US government finances ‘unsustainable’ – auditors

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US government finances ‘unsustainable’ – auditors


US government finances ‘unsustainable’ – auditors

 As much as 7% of federal spending could be fraud, according to a new report

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The US government could be losing between $233 billion and $521 billion to fraud each year, according to a report on a recent five-year period by the nonpartisan Government Accountability Office (GAO).

Issued this week, the study – the first of its kind – looked into the federal budget between fiscal years 2018 and 2022, spanning parts of the Trump and Biden administrations, and the beginning of the Covid-19 pandemic, which saw scammers target historic aid handouts.

The GAO estimated that fraud may have reached as high as 7% of federal spending, with the Washington Post noting that the highest spikes were “likely coinciding with the past abuse of coronavirus relief funds.”

The report called the US’ fiscal health “unsustainable” and called for major reforms to “reduce the loss of federal dollars and help improve the federal government’s fiscal outlook.”

“All federal programs and operations are at risk of fraud. Therefore, agencies need robust processes in place to prevent, detect, and respond to fraud,” the GAO said, noting that its analysis could not be used to predict future losses.

Last week, the White House and Senate Democrats unveiled new legislation aimed at cracking down on fraud in federal programs. Under the proposed legislation, about $675 million would reportedly be devoted toward fighting identity theft, targeting criminals who use information stolen from Americans to collect government aid.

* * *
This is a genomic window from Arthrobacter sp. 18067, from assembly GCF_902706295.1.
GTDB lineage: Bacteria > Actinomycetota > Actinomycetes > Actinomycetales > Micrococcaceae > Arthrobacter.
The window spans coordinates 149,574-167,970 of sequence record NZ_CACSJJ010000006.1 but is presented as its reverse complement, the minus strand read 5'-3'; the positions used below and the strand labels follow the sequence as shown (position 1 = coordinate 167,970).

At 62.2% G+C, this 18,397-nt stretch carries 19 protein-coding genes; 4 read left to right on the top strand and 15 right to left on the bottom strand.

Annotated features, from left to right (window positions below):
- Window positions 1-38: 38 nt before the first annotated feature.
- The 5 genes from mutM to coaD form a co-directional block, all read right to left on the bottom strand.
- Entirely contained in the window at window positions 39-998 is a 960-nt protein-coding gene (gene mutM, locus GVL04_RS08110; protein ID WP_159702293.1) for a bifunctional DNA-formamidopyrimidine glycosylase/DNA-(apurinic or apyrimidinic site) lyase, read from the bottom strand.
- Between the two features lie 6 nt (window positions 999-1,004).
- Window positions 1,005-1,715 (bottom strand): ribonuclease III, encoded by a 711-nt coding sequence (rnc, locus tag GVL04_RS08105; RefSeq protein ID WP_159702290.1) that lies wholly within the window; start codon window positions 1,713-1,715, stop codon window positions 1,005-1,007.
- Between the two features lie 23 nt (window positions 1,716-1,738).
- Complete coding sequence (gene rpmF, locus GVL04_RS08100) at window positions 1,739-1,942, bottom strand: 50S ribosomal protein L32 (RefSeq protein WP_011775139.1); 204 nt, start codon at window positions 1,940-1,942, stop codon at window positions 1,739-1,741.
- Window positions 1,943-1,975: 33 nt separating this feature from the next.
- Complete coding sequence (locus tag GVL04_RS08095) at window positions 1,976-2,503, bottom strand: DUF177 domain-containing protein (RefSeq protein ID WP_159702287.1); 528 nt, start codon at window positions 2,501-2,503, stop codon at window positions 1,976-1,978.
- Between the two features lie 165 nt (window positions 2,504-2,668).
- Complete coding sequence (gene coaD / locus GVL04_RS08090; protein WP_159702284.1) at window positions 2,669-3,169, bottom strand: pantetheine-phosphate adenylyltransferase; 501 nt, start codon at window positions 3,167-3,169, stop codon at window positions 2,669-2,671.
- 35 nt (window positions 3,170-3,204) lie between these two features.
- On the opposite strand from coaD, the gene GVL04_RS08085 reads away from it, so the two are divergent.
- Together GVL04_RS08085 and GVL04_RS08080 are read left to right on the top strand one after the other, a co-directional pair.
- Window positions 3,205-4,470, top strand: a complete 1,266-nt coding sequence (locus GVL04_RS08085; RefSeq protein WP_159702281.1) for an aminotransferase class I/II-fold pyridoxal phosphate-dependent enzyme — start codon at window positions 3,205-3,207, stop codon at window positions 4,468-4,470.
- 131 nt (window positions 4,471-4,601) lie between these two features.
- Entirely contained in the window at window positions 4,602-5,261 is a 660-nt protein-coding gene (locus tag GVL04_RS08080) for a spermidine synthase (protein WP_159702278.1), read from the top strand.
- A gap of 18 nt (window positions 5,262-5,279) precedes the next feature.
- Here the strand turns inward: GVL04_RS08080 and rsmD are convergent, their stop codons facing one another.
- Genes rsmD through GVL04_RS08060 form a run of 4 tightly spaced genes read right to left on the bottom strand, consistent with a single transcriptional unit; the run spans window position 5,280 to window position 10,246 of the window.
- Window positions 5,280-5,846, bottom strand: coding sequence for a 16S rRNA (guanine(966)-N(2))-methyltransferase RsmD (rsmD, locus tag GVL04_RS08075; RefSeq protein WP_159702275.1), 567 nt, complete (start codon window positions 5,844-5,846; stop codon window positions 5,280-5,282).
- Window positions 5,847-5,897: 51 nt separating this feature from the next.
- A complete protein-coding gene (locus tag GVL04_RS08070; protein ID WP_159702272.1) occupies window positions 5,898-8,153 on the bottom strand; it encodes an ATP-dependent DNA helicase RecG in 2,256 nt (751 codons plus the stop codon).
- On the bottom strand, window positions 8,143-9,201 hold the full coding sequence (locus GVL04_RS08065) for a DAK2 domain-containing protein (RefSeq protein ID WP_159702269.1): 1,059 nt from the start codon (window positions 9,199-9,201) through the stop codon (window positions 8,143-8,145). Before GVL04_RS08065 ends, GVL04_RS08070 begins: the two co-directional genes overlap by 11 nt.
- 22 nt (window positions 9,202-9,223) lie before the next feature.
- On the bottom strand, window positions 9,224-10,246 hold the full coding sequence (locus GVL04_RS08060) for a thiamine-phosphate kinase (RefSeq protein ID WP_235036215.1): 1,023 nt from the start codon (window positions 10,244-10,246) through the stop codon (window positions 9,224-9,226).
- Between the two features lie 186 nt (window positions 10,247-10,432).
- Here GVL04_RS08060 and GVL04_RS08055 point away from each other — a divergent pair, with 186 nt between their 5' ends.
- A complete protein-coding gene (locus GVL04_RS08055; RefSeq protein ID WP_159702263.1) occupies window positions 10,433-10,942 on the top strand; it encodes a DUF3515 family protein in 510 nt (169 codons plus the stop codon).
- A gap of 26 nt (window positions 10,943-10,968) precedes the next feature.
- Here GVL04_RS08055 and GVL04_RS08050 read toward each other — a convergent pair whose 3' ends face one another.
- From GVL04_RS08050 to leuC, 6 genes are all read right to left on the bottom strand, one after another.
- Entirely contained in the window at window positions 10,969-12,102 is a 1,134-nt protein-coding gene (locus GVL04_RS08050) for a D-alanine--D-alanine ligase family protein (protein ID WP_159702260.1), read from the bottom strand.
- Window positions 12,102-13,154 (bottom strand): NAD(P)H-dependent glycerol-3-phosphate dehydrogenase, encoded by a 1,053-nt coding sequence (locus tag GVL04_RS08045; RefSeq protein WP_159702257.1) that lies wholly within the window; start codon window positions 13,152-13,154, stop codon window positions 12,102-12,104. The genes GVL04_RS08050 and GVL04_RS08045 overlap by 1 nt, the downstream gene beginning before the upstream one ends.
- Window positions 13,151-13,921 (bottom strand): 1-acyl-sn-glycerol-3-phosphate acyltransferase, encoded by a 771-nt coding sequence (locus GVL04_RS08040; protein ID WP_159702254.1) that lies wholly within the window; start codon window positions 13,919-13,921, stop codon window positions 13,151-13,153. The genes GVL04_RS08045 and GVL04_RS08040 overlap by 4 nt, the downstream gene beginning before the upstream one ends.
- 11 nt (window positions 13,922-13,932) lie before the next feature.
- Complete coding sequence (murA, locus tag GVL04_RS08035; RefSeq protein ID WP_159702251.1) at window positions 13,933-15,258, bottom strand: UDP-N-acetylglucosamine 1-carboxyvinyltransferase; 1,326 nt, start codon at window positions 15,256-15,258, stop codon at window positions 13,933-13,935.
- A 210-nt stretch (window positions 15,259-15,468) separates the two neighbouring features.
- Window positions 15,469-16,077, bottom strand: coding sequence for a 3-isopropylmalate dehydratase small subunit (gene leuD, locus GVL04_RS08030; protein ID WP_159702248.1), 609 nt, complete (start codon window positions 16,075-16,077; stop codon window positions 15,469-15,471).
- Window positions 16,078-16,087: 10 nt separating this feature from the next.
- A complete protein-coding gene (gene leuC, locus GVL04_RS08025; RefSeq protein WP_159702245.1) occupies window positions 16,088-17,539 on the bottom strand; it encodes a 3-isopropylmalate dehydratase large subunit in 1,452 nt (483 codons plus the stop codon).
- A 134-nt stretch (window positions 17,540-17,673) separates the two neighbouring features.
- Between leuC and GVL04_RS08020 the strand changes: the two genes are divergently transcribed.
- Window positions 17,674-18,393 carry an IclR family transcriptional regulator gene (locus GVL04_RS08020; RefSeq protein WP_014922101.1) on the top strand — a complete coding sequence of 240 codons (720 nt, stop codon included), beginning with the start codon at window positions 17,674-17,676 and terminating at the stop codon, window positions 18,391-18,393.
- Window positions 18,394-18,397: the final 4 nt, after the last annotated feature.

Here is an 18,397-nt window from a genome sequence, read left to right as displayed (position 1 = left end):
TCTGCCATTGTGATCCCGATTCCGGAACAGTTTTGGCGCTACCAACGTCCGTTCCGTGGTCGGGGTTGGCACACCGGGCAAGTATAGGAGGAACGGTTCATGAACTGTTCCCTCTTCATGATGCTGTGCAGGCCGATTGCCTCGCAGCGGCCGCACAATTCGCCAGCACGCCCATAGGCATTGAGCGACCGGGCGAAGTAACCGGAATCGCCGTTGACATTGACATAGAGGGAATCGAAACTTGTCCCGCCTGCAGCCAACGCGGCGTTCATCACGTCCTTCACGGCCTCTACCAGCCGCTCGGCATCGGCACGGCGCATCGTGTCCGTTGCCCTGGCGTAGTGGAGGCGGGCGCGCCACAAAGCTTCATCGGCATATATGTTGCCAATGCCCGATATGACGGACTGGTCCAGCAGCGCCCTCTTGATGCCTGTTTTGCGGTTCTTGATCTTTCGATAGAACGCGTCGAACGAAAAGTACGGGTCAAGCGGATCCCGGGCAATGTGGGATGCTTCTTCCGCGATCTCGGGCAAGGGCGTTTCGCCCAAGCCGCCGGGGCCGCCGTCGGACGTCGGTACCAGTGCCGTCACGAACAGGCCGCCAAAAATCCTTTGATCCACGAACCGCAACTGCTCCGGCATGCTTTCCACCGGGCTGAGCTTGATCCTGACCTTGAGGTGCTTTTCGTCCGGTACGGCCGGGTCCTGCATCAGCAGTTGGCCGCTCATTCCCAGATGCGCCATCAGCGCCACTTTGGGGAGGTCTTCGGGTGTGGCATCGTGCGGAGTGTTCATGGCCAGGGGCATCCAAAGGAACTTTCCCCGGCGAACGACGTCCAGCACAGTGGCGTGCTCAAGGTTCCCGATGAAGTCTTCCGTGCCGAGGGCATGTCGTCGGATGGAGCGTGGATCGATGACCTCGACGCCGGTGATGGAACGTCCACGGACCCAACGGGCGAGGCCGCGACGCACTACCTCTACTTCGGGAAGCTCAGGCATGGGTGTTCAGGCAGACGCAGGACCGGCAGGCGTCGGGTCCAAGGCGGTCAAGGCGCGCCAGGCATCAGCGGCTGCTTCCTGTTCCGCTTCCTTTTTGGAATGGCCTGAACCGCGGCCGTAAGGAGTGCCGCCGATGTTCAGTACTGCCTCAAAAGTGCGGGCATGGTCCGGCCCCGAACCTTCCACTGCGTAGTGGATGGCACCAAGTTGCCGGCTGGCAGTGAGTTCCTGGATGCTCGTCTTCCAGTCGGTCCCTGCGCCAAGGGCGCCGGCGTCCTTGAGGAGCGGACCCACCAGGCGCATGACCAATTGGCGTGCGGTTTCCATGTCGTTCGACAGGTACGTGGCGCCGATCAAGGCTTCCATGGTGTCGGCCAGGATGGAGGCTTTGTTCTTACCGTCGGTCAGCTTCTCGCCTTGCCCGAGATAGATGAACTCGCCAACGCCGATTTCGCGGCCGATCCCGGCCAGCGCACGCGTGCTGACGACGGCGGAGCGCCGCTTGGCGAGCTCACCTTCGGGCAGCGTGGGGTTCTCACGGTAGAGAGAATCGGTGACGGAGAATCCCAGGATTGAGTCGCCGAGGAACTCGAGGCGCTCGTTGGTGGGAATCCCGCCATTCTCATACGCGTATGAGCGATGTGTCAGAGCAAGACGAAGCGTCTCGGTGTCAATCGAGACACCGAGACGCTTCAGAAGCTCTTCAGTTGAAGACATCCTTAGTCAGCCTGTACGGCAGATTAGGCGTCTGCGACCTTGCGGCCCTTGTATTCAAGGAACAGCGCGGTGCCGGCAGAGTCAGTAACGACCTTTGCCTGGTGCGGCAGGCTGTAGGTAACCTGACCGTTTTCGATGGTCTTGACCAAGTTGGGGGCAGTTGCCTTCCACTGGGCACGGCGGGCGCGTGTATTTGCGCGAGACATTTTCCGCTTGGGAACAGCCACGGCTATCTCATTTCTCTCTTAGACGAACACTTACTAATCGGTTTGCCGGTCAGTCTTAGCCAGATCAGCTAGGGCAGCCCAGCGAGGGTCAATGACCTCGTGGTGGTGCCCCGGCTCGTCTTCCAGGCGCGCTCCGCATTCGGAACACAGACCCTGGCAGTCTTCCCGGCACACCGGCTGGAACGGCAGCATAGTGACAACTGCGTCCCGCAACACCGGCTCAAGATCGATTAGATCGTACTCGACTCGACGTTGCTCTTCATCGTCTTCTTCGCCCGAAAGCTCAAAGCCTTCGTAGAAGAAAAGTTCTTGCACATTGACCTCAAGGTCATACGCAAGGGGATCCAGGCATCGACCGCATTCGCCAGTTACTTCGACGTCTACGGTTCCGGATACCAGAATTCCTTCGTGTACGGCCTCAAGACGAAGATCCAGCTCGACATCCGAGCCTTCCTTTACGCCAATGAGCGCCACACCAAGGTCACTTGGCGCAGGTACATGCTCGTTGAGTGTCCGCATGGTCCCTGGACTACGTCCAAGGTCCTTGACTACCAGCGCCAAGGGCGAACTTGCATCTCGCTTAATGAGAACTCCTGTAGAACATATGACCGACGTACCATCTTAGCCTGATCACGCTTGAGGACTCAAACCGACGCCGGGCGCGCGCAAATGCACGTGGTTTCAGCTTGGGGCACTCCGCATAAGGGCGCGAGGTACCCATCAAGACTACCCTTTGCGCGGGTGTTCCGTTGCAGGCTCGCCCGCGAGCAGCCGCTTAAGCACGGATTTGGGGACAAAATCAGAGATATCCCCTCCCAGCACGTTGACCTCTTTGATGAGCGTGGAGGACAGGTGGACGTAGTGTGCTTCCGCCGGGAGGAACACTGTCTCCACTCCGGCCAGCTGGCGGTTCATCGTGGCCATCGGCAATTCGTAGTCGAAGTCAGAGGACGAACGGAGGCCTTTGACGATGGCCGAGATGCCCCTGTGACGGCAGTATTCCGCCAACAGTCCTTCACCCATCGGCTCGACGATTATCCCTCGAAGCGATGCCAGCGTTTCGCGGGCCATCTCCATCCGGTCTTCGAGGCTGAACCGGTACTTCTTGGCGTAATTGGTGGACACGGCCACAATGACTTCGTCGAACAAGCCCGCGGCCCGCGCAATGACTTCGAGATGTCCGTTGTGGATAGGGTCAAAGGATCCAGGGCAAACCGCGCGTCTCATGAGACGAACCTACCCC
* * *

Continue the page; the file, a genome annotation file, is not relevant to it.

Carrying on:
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Lawmakers would also allocate more than half a billion dollars to help the Justice Department ramp up oversight of federal spending.

The White House Office of Management and Budget (OMB) has taken issue with the GAO report and its methodology, with Jason Miller, deputy director for management at OMB, pointing out that the figures were devised from a “simulation model” and “not based on analysis of estimated losses by individual federal programs.” 

The GAO said it had assessed different methods to estimate fraud and ultimately used a “well-established probabilistic method for estimating a range of outcomes under different assumptions and scenarios where there is uncertainty.”

It added that it collected data from multiple sources, including from cases sent for prosecution, information from the Office of Inspector General’s (OIG) semiannual report, as well as confirmed fraud data reports made to the OMB.


(Source: rt.com; April 18, 2024; https://is.gd/hK5NOm)